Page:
The project will reimagine Burrus Hall on the Fisk campus into a community space to support the next generation of entrepreneurs in North Nashville and across the city.
On Monday, Mayor John Cooper and Fisk University will announce the launch of the Darrell S. Freeman Sr. Incubation and Innovation Center. This center will focus on supporting the next generation of startups and entrepreneurs and will be housed in Burrus Hall, which is located at the corner of 16th Avenue N. and Meharry Boulevard. since 1945. This innovative partnership will transform Burrus Hall into a center for incubation and innovation with more than 13,000 square feet of flexible space for programming and engagement. Once completed, the Freeman Center will provide comprehensive services, resources and programs to students, faculty and community members as they work to grow their businesses and test their ideas.
Metro’s COVID-19 Financial Oversight Committee approved $10 million in federal funding under the American Rescue Plan Act for the Burrus Hall renovation project on Nov. 30, 2022, and Metro Council approved the funds unanimously on December 19, 2022.
“For too long, Nashville has paid wealthy foreign corporations to create jobs here instead of creating and growing businesses by investing in local entrepreneurs already living in our city. With Burrus Hall, we are investing in the future of our own residents by transforming this historic Fisk University building into a center of innovation and entrepreneurship to create the next generation of Nashville business leaders,” said Mayor John Cooper. “Born through the work of the late great Nashville entrepreneur and business icon Darrell Freeman, this center will be a place where emerging business owners can access resources, connect with investors, take classes and more Again. As Nashville’s first public-private partnership with our oldest institution of higher education, this initiative will help bring Nashville’s opportunities to communities that have not benefited from our city’s growth. This is how we create wealth for all our residents.
The new space will host technology boot camps, as well as programs including mentoring, classes, workshops and events. The Freeman Center will aim to be a starting point for ideas that entrepreneurs can turn into standalone businesses or for new private investment. Similar models are implemented in the best universities in the country.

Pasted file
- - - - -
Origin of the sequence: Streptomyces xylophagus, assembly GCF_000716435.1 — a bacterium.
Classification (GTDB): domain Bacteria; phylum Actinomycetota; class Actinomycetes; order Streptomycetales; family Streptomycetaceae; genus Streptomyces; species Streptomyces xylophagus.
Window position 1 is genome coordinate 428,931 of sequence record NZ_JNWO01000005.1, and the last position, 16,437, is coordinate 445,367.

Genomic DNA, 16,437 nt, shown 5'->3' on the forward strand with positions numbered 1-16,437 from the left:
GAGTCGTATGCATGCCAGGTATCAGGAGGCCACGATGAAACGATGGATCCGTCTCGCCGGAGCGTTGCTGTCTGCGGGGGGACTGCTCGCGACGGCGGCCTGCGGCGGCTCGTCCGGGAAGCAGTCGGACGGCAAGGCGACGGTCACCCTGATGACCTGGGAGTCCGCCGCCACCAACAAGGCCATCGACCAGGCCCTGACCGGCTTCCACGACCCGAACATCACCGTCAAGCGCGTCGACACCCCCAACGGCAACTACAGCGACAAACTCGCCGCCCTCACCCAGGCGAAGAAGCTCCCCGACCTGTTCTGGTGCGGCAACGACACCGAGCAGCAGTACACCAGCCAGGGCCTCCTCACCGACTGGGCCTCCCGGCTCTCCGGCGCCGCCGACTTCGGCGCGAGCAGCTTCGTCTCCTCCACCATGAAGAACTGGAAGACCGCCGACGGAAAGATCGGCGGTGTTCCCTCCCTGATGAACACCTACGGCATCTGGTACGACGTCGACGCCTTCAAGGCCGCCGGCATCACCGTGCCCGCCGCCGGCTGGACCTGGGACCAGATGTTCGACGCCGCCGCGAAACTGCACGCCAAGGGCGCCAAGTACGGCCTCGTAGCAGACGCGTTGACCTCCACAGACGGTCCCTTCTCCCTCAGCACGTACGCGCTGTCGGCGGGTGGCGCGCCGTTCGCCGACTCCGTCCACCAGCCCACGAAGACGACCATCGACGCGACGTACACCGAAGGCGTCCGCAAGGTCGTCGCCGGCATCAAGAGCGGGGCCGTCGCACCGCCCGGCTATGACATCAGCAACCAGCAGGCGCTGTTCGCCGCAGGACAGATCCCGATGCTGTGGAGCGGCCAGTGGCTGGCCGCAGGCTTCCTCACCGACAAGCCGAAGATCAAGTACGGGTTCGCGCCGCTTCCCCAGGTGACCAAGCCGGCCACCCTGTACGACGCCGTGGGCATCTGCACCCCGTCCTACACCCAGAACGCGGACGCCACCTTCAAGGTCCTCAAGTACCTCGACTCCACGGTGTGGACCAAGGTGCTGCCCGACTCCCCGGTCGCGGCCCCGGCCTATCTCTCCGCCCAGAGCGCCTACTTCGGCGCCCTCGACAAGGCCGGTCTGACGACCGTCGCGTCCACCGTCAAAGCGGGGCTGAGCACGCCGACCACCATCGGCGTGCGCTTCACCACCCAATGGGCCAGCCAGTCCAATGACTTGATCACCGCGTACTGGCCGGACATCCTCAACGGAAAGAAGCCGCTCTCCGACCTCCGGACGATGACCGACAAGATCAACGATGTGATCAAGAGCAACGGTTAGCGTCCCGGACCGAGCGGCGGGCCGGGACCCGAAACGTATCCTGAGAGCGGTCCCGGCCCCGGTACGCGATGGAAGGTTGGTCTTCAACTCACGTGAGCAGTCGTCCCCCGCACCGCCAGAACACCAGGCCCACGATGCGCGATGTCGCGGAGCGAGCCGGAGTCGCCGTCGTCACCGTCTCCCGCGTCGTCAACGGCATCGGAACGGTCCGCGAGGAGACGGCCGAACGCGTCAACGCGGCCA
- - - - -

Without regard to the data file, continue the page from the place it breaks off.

“Incubators are distinct ecosystems populated by curious, curious entrepreneurs, free agents, programmers, designers, dreamers, angel investors, tinkerers, venture capitalists and this center marks the next step in Nashville’s remarkable development,” said Jens Frederiksen, executive vice president of Fisk University. “The late Darrell Freeman knew it and he embodied everything this center is: determination, focus and innovation. Over the next few years, students, faculty and community founders will follow in his great footsteps and launch businesses and support neighborhood growth and development.
“This building is Fisk’s, but it’s not for Fisk. It is for us. The communal we. You, me and everyone else who wants to turn their business dreams into a lucrative reality,” said Shanna Berkeley And Marcia Smith, Executive Director and Director, Corner to Corner.
“The Nashville Entrepreneur Center is proud to continue our partnership with Fisk and provide dynamic advising and mentoring support to students and entrepreneurs in our North Nashville community,” said Brittany Cole, director of equity and inclusion, Nashville Entrepreneur Center.
“Collaborating to inspire, empower and improve lives within and beyond a community through the impact of providing information, resources, education and access. Ultimately, our goal is to provide all the tools for wealth creation to current and future generations,” said Brenda Haywood, Deputy Mayor for Community Engagement.
“To succeed, entrepreneurial ecosystems require attracting, retaining and training talented people, as well as establishing meaningful collaboration between universities, government and the private sector so that the supply and demand for talent are matched effectively. And over time, successful entrepreneurial ecosystems become talent magnets and talent incubators,” said Brynn Plummer, Vice President and Director of Diversity, Equity and Inclusion, Alliance Bernstein.
“Nashville lags behind other cities in meeting the needs of small businesses and entrepreneurs. Building and creating more spaces where people can get the support needed to start, grow and grow businesses is essential to creating an equitable and competitive city in the future,” said LaTanya Channel, Metro Nashville Director of Economic Growth and Small Business Development.
“Research has shown that when low-income or disadvantaged entrepreneurs participate in incubation programs, they can increase their income by 22% and their employment by 15% (in 6 months). What this means for Davidson County is that small business owners across all sectors can access the programs and resources they need to scale – not only to build personal generational wealth, but also to become job creators for their community. said Holly Rachel And Lena Winfree, President and Vice President, Blacks in Technology – Nashville.
“I believe that investing in business ecosystems that provide minority entrepreneurs with equitable access to resources and expertise will help eliminate the barriers and obstacles that make closing the wealth gap unnecessarily difficult. This restorative effect, along with the economic gains, would be a huge step forward for Nashville, both socially and economically,” said Patrick Johnson, co-founder and COO, Recover-Health.